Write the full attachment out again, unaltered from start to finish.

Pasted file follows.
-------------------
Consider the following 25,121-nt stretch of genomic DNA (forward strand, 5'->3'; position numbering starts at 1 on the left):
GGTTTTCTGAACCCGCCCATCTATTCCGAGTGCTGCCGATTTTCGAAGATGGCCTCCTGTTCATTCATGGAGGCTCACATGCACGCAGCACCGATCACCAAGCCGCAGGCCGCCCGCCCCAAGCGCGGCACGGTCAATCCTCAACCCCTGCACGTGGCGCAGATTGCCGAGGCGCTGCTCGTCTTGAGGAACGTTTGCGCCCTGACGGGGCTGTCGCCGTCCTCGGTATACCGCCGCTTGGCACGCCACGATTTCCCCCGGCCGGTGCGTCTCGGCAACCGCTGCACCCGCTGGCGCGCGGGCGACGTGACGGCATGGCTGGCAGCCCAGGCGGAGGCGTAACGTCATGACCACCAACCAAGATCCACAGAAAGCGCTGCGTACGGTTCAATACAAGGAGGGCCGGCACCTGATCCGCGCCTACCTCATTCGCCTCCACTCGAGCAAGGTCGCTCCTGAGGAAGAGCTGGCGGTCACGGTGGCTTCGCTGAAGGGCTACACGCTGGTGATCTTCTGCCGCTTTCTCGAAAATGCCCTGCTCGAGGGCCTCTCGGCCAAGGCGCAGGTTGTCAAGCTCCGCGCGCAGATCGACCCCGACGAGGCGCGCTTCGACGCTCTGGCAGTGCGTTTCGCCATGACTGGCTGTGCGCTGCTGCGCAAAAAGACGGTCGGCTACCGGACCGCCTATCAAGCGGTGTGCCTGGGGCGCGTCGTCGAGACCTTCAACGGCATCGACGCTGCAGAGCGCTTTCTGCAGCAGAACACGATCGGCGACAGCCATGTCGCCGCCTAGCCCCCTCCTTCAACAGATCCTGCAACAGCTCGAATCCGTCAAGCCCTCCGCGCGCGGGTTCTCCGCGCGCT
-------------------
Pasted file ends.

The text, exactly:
Consider the following 25,121-nt stretch of genomic DNA (forward strand, 5'->3'; position numbering starts at 1 on the left):
GGTTTTCTGAACCCGCCCATCTATTCCGAGTGCTGCCGATTTTCGAAGATGGCCTCCTGTTCATTCATGGAGGCTCACATGCACGCAGCACCGATCACCAAGCCGCAGGCCGCCCGCCCCAAGCGCGGCACGGTCAATCCTCAACCCCTGCACGTGGCGCAGATTGCCGAGGCGCTGCTCGTCTTGAGGAACGTTTGCGCCCTGACGGGGCTGTCGCCGTCCTCGGTATACCGCCGCTTGGCACGCCACGATTTCCCCCGGCCGGTGCGTCTCGGCAACCGCTGCACCCGCTGGCGCGCGGGCGACGTGACGGCATGGCTGGCAGCCCAGGCGGAGGCGTAACGTCATGACCACCAACCAAGATCCACAGAAAGCGCTGCGTACGGTTCAATACAAGGAGGGCCGGCACCTGATCCGCGCCTACCTCATTCGCCTCCACTCGAGCAAGGTCGCTCCTGAGGAAGAGCTGGCGGTCACGGTGGCTTCGCTGAAGGGCTACACGCTGGTGATCTTCTGCCGCTTTCTCGAAAATGCCCTGCTCGAGGGCCTCTCGGCCAAGGCGCAGGTTGTCAAGCTCCGCGCGCAGATCGACCCCGACGAGGCGCGCTTCGACGCTCTGGCAGTGCGTTTCGCCATGACTGGCTGTGCGCTGCTGCGCAAAAAGACGGTCGGCTACCGGACCGCCTATCAAGCGGTGTGCCTGGGGCGCGTCGTCGAGACCTTCAACGGCATCGACGCTGCAGAGCGCTTTCTGCAGCAGAACACGATCGGCGACAGCCATGTCGCCGCCTAGCCCCCTCCTTCAACAGATCCTGCAACAGCTCGAATCCGTCAAGCCCTCCGCGCGCGGGTTCTCCGCGCGCT